Texas Mail Order Bride(8)By: Linda Broday
“You think it’s deliberate?”
“Not saying that. Not ruling anything out, though. But it had to either be a sick cow wandering onto Long Odds land or someone dumping it into the midst of my cattle.”
“Pays to keep an open mind,” Rand agreed. “Anyone have a grudge against you?”
Rand nodded. “Tolbert Early.”
“Yep. And he’s dead, so that leaves me at zero.”
“I’ll keep my ears open at the saloon. If I hear of anything, I’ll holler.”
“Appreciate it, Rand.”
“One of us has trouble, we all have it.” Rand laid a hand on Cooper’s shoulder. “We’ll figure this out. You’re not in it alone. Brett and I have your back.”
Cooper gazed at the distant horizon as though, if he tried hard enough, he could see the trouble that rode toward him. The only thing was, trouble usually snuck up on a man from behind when he least expected it.
A deep sigh filled the night air. “Have you taken to chewing tobacco, Rand?”
Delta arrived at Abercrombie’s Mercantile early the next morning, ready to work.
John Abercrombie stared in icy silence as she set down the lunch bucket Mrs. King had made for her and briskly pulled an apron over her head. After several long seconds, he spoke. “Frankly, didn’t expect to see hide nor hair of you.”
“One thing you should know about me, sir, is I keep my word. We have a bargain. Now, where would you like me to start?”
“Don’t much matter, I reckon. Just know that I expect a full day’s work from you. No lollygagging around. You won’t find this an easy job, Miss…”
“Dandridge. Delta Dandridge.” No, she was under no pretense that it would be a picnic working for the man. She already feared he could be a hard taskmaster. But as long as he paid her the wages due, she could ignore his sour disposition. Having lost her mother, first to despair, then to death, she knew the power grief had on a person. She would show Abercrombie nothing but kindness.
The man’s frown deepened. “That’s a rather odd name.”
“I suppose, sir. If you have no objections, then I’ll start by cleaning the window.” Then maybe she could get a better idea of what she was dealing with. She didn’t work well in the dark.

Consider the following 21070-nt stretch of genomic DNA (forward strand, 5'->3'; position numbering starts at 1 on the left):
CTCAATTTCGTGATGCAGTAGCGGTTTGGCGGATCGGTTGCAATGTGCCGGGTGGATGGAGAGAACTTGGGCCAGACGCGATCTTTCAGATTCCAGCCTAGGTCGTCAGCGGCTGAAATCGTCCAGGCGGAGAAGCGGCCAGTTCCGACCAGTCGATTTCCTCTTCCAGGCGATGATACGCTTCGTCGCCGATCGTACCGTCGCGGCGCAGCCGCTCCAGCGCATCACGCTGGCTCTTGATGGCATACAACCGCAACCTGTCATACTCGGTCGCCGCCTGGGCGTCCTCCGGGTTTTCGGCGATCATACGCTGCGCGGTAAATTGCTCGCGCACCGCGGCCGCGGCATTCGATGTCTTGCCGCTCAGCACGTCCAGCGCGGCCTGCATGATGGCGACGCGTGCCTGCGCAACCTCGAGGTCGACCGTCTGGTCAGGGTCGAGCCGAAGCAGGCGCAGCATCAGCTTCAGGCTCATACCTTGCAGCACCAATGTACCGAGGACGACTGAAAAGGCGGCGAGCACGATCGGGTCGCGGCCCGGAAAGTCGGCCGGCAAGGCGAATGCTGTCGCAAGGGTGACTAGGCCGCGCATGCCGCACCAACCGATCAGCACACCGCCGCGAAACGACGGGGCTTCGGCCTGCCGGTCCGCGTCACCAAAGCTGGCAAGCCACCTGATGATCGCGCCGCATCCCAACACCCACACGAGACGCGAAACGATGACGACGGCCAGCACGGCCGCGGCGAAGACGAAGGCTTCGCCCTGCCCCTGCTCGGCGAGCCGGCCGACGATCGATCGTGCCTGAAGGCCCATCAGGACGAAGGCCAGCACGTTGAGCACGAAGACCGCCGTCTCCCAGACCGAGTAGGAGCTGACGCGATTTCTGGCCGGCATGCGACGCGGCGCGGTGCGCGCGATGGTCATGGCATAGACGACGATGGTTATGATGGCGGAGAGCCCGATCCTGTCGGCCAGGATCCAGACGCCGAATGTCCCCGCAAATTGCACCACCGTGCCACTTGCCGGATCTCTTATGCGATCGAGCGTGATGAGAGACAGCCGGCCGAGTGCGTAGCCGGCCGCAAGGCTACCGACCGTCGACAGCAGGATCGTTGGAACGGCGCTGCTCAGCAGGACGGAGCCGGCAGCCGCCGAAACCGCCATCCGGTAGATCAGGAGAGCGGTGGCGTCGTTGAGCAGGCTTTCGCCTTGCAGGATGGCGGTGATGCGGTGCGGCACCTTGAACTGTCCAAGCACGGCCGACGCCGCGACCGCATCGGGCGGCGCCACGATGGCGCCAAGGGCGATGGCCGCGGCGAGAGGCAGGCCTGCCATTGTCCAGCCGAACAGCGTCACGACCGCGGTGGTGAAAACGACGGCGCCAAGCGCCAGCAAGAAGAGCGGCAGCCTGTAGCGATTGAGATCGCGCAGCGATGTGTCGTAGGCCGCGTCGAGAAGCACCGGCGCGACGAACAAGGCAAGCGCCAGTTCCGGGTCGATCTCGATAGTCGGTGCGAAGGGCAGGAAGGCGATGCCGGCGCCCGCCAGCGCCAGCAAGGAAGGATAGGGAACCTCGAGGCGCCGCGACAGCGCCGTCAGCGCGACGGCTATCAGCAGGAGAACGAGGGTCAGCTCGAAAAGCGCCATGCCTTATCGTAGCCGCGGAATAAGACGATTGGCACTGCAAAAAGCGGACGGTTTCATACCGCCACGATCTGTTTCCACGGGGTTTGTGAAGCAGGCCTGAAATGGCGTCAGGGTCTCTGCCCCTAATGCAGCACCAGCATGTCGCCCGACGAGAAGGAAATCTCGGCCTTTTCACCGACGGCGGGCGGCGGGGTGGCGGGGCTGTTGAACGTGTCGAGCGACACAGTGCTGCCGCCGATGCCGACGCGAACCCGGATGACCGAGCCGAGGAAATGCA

Getting a bucket of soapy water and a rag, she set to work. It took repeated washings, inside and out, to remove the thick layers of grime. Having a clean window made all the difference in the world. Bright, glorious sunlight streamed in. It was then she saw exactly how much work lay ahead of her.
Delta had just put the cleaning supplies away when the first customer walked in, a good two hours since Abercrombie had opened the store. His business was not brisk, to say the least. But she meant to change all that.
The elderly woman hobbled in on a rickety cane. A large goiter hung from her throat. “Praise the Lord, I can see where I’m walking,” she exclaimed. “The last time I was in here, I fell and came near to breaking my leg.”
“I’m sorry to hear that, ma’am. May I help you?” Delta put on a bright, welcoming smile.
The patron dragged her attention from the clean window. She appeared dumbstruck at Delta standing there. “Oh, do you work here?”
“I do indeed. I just started this morning.”
“Never thought John would hire anyone. A government mule doesn’t have anything on that man. Never saw a more god-awful stubborn cuss.” The woman leaned closer to Delta and whispered, “Don’t let him run you off. He just forgot how to smile.”
The old lady spoke the truth on all counts.
“What can I assist you with, ma’am?”
But the woman was in no hurry. She took a pair of spectacles from her pocket and put them on. Her eyes looked huge through the thick lenses. She gave Delta a long stare. “You’re a right pretty little thing. I ’spect you’ll have all the single men in this town ogling you. All except Cooper Thorne and his brothers. Don’t hold your breath there. They’ve got this crazy fool notion that they’re happy being bachelors.”
The old lady appeared to know the way they sat in their saddle, Delta thought wryly, recalling her almost-groom’s firm avowal to never marry.